For example. When I grade feature films and I am using say a RAW 4K r3d file, this entire image is held in RAM, when I add nodes and effects, if I have enough GPU power it plays back in real or greater than real time. The CPU is only used in the same way a CPU is used to run a computer, or if you have a CPU dependent Source Codec. There are usually Consumer codecs like AVCHD or h264 variants or codecs with innerframe compression. Say you are using DPX files, their is barely any compression so your CPU is not a variation of your speed. In Premiere for example the CPU is not used to hold this image in memory. You decode the image, do the mathematical operations to see your results, and your final play back and/or render. A higher core or faster CPU will not make the GPU encoding process any faster. Since in Resolve this is all done in the GPU.

    If you take my example of the feature films I grade and take that same r3d file add the same level of effects and color, you can not play that back in realtime, it has to be rendered, then if you change rendered again. When Premiere added the mercury playback using and your using CUDA, that is a similar technology as CUDA in resolve, but it's not program wide and doesn't work for all effects and operations inside the program.

    A novice video editor like these youtubers doesn't work heavily enough in this program to have a valid opinion. He or she not using the program in a way a professional colorist is using it and they aren't even pushing it close to a level I would.

    I usually have about 40+ color operations on complicated project and it plays back in realtime on the GPU. Put 40+ color operations an r3d file in timeline in premiere and you be waiting forever for the CPU to render this.

    Also I work directly with Blackmagic a lot and the drivers for Pascal GPUs are not as fast on MacOS as the drivers for windows or even Linux. So if your comparing Pascal on MacOS it's not using its full power.

    Also Final Cut Pro X is kinda a toy and it cheats. For you to do one to one comparisons with Davinci and Premiere you have to disable all the background rendering and proxy features. Rendering a 4K image that is actually a 2k of HD file, being held in proxy, is not a real comparison.

    A simple process timing of a process in these tests is not a portrayal of these programs. A quick little YouTube snippet of an export or a process shows nothing. Ask real experts that uses these programs all day everyday to produce tv and commercial content under extreme pressure and real deadlines and you will know the truth.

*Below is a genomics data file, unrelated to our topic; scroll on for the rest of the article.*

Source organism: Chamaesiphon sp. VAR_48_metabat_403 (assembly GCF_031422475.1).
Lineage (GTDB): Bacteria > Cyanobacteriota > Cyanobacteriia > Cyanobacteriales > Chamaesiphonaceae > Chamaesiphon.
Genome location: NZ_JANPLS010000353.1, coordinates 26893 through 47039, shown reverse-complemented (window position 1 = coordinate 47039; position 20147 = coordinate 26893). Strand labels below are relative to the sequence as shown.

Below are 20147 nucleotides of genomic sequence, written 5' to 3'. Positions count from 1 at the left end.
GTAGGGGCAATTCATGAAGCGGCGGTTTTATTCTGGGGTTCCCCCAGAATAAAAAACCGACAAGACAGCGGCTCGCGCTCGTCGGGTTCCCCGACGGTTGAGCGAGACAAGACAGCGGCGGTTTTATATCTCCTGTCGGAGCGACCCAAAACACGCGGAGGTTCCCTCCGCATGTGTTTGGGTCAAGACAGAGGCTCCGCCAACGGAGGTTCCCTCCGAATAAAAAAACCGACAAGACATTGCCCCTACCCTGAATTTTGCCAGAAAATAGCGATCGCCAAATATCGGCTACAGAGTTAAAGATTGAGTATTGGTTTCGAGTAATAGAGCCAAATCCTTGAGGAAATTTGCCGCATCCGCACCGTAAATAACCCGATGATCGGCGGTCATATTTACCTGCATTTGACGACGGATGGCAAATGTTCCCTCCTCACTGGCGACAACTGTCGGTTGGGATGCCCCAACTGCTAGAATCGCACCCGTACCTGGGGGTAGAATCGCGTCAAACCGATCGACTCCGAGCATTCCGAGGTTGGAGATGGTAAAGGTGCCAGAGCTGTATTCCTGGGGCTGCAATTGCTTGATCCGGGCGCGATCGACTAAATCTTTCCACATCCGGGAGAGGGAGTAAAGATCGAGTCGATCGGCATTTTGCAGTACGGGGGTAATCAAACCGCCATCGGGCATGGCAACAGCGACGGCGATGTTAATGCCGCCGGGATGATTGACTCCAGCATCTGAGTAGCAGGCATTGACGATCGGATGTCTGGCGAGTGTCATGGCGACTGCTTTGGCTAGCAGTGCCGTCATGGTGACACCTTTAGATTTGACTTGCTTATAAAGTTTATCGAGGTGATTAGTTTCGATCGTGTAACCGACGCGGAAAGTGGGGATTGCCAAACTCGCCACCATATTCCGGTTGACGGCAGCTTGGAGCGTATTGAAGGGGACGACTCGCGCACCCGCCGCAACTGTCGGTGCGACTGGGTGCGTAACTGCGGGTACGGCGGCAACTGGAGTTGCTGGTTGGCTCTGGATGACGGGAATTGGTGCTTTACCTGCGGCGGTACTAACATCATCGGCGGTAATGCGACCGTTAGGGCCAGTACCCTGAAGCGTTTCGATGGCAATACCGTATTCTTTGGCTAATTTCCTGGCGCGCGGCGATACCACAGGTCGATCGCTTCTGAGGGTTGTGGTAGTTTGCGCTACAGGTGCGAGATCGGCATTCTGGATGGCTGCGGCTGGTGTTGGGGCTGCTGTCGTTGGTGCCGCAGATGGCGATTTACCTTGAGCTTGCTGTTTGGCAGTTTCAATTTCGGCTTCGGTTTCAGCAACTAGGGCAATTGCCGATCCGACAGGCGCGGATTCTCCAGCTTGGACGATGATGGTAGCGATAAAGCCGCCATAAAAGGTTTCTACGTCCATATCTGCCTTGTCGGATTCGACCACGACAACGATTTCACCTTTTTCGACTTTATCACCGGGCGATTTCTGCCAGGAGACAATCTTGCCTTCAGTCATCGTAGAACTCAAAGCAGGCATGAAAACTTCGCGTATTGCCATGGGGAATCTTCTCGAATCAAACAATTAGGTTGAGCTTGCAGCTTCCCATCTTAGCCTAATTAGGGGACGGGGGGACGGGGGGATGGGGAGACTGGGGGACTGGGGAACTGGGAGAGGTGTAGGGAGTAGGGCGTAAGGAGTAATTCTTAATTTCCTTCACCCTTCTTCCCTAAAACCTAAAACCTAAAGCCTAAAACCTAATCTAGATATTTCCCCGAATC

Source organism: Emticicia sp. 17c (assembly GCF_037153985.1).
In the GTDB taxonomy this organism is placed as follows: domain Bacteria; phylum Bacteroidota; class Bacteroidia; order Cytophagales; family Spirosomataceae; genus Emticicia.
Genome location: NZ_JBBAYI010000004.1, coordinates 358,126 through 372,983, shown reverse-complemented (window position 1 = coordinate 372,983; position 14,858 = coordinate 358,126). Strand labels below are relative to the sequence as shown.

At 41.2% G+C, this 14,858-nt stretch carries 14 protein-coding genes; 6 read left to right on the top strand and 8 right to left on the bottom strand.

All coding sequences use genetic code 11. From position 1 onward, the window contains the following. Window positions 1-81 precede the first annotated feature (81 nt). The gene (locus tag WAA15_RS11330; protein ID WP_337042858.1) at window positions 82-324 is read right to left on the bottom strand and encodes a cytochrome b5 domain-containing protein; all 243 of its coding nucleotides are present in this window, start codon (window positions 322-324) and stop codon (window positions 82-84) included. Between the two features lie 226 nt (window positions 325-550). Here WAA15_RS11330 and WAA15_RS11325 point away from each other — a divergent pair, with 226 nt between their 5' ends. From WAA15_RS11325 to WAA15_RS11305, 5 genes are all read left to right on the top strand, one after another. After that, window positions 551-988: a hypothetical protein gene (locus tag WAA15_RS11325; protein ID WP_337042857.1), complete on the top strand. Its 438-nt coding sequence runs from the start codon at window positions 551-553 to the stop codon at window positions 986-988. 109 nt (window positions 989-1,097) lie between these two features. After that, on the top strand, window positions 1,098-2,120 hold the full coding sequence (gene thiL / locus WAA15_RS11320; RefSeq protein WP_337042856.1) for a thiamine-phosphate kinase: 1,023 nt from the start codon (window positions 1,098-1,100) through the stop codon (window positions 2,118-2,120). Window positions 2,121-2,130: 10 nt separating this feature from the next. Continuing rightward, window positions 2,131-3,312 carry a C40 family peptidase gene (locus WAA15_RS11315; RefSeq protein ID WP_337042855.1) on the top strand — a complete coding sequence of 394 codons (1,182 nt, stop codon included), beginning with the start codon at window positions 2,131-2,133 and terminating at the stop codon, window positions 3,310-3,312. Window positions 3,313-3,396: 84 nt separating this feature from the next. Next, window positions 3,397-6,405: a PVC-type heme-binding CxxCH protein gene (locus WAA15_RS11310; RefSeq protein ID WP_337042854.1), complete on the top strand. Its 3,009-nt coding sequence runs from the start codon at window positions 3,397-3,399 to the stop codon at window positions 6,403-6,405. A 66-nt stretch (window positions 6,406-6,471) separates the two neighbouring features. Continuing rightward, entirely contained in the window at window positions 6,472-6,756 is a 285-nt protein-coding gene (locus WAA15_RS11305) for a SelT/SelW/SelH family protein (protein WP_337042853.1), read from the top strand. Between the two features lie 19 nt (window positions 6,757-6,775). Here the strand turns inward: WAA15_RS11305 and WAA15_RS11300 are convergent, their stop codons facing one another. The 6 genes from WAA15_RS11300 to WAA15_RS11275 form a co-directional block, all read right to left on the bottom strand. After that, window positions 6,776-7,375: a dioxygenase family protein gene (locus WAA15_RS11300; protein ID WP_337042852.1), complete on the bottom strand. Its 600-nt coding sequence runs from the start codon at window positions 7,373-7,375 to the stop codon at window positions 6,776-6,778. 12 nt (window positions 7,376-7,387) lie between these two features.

To say a CPU is more dependent of GPU is just silly and not at all accurate. Also I don't know who the YouTube guy is or what is his angle but he obviously doesn't use any of the stuff professionally.

    My take is don't trust YouTube click bait.
  24. poematik13 macrumors 6502a

    Jun 5, 2014
    You nuked most of your credibility when you called FCP X a toy tbh. You can turn the proxy function off and work with the footage natively and it's still GPU accelerated and fast as hell. I agree with your industry views on youtubers and of course your description of Resolve's GPU activity is fairly accurate.

    What you're missing here is that all of these compressed codecs (h.264, prores, etc) are CPU-dependent because they need to be decompressed and compressed (a cycle) during playback. To get realtime playback a strong CPU is needed especially when the files are a 4K+ resolution. This is a universal phenomenon on all NLE's/apps because this CPU cycle is intrinsic to the codec's behavior.

    So that's why CPU's are important when working with digital media files, and why mac pros and imac pro give you 8 core, 12, 18, etc. core options.
  25. jjjoseph macrumors 6502

    Sep 16, 2013
    Most of the process of the CPU dependent codecs are PRO-SUMER codecs. MXF, DPX and ProRes are not as CPU dependent. Most of the professional codecs use less CPU power, and yes, Final Cut Pro X is a toy. No one in any professional edit or tv environment or film for that matter uses Final Cut Pro X. It is a toy.

    I could name a million reasons why Final Cut Pro X is a toy. Just ask why we can't or will never use Final Cut Pro X for professional tv work. It can't be done.

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64 June 8, 2017